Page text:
or explain to football fans why it’s in the Olympics’.”

So, given that the best athletes don’t compete, should it be
dropped from the games? “Yes, the question certainly bears asking,” Pound
replies. “And if you’re trying to limit the numbers [the IOC is embroiled in a
long-term effort to halt the Olympics’ tendency towards gigantism], it’s an
obvious source of extra beds. But my preferred outcome is that it would be
there.”

This is the first of several ‘If I ruled the world’-type
remarks that suggest that Pound thinks he could have done a better job than
some of the IOC presidents whose reigns he has observed (he was appointed by
Lord Killanin and served under Samaranch – the most successful president ever,
he says –  plus Rogge and now Bach.

How would the IOC have been different had he, not Rogge, been
elected in 2001, I ask? “I would have involved more people in decisions, that
was really strong under Samaranch,” he says. “Jacques said, ‘I’ll work with
anyone you elect’, as opposed to Samaranch who said, ‘there are some people I
have to have on the executive board’.

So does he still regret not having been elected? “Yes and no,”
he says. “It would have ruined my career [he’s a partner in a Montreal law
firm] and probably my family life and it would have taken me out of a lot of
things I like to do: a happy marriage, McGill University [where he was
chancellor for 1999 to 2009].”

Besides, he says, “I would be a hard person to elect. There
are too many parts of too many anatomies I’m not prepared to kiss. I didn’t
schmooze with the members.”

The late Juan Antonio Samaranch with Jacques Rogge, who beat Pound to the IOC presidency

But we’re not here to talk about the past. I want to get his
take on the present and future of the IOC and the Olympics. The games, he says,
need “more promotion of the [Olympic] values. The Olympic Channel concept is
good in that sense, if properly executed. Part of the problem is not seeing Olympic
athletes, day after day, week after week. You’ve got to make that special,
aspirational, to make people think: ‘One of the things I would really like to
do is represent my country at the Olympic Games’. There’s nothing like it.

“There are evolving tastes in sport, but you have to be
careful about not overreacting. Today’s little dears have the attention span of
a fruit fly. You don’t want the Olympic Games to turn out to be like a circus.
We’ve probably gone as far as we should [on the road towards introducing new
sports to the programme]. What is the matter with running fast or swimming
fast, if you can generate the interest? The problem is there’s no one out there
doing the work. It’s like Steve Jobs said: ‘What do I care what the public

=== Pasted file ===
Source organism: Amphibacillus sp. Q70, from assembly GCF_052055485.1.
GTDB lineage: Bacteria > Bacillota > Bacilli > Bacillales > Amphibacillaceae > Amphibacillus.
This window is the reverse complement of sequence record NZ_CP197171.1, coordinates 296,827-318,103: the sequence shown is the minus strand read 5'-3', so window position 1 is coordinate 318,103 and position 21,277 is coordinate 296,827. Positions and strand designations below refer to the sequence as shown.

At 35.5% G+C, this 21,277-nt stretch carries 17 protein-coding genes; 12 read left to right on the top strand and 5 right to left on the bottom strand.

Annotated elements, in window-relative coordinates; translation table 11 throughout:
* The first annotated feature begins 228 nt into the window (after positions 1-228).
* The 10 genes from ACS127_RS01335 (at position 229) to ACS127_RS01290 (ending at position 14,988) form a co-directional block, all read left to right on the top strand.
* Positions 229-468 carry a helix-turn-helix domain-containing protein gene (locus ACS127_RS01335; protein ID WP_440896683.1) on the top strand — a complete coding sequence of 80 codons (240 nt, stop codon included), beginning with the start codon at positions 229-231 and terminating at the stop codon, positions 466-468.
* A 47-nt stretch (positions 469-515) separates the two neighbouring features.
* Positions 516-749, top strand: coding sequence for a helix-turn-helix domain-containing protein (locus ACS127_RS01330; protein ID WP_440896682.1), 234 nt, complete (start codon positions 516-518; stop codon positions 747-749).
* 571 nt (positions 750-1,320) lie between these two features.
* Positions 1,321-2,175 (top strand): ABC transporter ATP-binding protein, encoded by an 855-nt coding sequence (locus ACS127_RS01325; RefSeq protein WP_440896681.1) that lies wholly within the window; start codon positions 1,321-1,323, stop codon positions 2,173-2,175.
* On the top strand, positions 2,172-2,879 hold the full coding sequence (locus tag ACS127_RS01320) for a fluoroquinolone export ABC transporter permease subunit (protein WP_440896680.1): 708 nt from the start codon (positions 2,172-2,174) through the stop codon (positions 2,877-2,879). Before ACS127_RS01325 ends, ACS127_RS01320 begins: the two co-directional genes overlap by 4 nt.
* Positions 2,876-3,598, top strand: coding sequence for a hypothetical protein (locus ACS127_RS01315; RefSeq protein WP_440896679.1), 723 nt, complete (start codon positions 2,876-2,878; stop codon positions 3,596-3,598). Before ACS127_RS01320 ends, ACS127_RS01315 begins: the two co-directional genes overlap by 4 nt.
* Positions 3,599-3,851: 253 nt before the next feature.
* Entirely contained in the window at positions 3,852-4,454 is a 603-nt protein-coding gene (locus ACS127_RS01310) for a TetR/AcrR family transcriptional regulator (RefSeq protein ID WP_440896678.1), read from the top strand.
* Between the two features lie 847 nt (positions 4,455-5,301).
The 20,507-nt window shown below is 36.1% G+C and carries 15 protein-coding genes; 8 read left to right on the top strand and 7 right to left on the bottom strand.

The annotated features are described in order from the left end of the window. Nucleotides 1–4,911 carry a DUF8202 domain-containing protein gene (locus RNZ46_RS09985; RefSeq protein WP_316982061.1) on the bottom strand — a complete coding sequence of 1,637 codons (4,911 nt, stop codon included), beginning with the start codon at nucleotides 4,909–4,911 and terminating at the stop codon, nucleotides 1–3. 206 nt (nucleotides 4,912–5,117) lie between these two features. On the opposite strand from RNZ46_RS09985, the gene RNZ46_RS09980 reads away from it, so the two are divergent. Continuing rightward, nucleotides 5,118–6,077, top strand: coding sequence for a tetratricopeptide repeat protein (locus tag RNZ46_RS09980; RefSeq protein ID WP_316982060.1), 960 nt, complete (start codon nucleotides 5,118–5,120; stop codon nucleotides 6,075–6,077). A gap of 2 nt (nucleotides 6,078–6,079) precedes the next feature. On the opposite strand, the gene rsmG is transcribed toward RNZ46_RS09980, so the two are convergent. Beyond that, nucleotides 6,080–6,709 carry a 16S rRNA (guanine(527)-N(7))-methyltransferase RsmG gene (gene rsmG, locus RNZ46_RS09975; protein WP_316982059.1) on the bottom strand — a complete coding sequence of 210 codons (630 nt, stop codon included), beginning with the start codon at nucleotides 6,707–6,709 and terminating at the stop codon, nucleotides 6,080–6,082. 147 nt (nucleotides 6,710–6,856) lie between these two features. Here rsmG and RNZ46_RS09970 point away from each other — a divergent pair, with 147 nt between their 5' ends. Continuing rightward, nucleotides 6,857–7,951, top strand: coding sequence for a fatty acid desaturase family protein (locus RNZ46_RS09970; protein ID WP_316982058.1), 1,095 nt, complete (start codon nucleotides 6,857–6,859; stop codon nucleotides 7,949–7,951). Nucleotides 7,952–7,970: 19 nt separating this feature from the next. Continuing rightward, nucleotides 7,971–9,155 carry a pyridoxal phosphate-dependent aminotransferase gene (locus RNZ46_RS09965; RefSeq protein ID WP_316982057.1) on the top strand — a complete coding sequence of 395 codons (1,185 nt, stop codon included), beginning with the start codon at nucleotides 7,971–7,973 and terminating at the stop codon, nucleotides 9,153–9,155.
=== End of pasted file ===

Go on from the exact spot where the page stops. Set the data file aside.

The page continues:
thinks? We haven’t yet told them what they want’.”

Pound, who was responsible for negotiating some of the IOC’s
biggest TV deals in the past, is now on the board of the Olympic Channel,
launched by the IOC after the Rio Olympics last year. The problem with the
channel is that, so far, it’s all costs and it’s unclear where the revenues
will come from, I suggest. “Yes, we’ve got the cost model pretty well figured,”
Pound says with a laugh. “The advantage is that it keeps our presence out there
in two-minute soundbites or whatever it is these folks absorb. That’s the
upside. It seems to resonate with the sponsors as well. Monetising all of these
things is something everyone’s trying to figure out.”

One nightmare scenario that some doomsayers envisage is that
the value of the IOC’s TV rights, by far its biggest source of income, goes
into a steep decline as the ‘little dears’ referred to by Pound find other,
more instant and often free, ways of consuming sport. Pound says: “We’re going
to have to go up to 10,000 metres to take a look. What is this ball of Jell-O
we’re trying to hold together? It’s certainly a possibility, to which we should
be attuned. It hasn’t happened so far.”

Pound believes that there are lessons to be learned from the
early blockbuster TV deals negotiated by him and others with broadcasters such
as NBC in USA. “One is that you’re not dealing with a commodity; you’re dealing
with partners and people,” he says. “The reasons we were so successful in that
period when the IOC was taking over the negotiations [from the local organising
committees] was the relationships. They had confidence we would perform in good
faith. With the first multi-games deal with NBC in the mid-90s, we said to NBC,
‘We don’t know what the TV world will be in 2008; we have to do a contract that
recognises there might be cataclysmic change in the industry, but you’re our
partner and we’ll work in good faith to adjust it’. That change was the
internet.

“[At the IOC] they liked the idea of the money and they thought